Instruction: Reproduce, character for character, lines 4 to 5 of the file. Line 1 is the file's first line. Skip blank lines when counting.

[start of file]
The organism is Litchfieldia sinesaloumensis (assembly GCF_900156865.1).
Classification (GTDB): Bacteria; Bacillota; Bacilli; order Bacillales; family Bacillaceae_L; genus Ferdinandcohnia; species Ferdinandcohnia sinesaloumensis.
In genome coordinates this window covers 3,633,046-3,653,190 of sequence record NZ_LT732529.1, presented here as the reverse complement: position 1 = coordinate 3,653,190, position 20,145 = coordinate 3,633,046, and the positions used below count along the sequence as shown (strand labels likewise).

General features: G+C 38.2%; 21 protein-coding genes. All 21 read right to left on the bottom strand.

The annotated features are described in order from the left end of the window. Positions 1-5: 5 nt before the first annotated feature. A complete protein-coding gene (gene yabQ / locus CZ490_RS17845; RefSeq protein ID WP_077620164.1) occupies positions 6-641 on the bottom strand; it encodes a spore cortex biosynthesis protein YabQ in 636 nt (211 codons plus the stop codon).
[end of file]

General features: G+C 38.2%; 21 protein-coding genes. All 21 read right to left on the bottom strand.

The annotated features are described in order from the left end of the window. Positions 1-5: 5 nt before the first annotated feature. A complete protein-coding gene (gene yabQ / locus CZ490_RS17845; RefSeq protein ID WP_077620164.1) occupies positions 6-641 on the bottom strand; it encodes a spore cortex biosynthesis protein YabQ in 636 nt (211 codons plus the stop codon).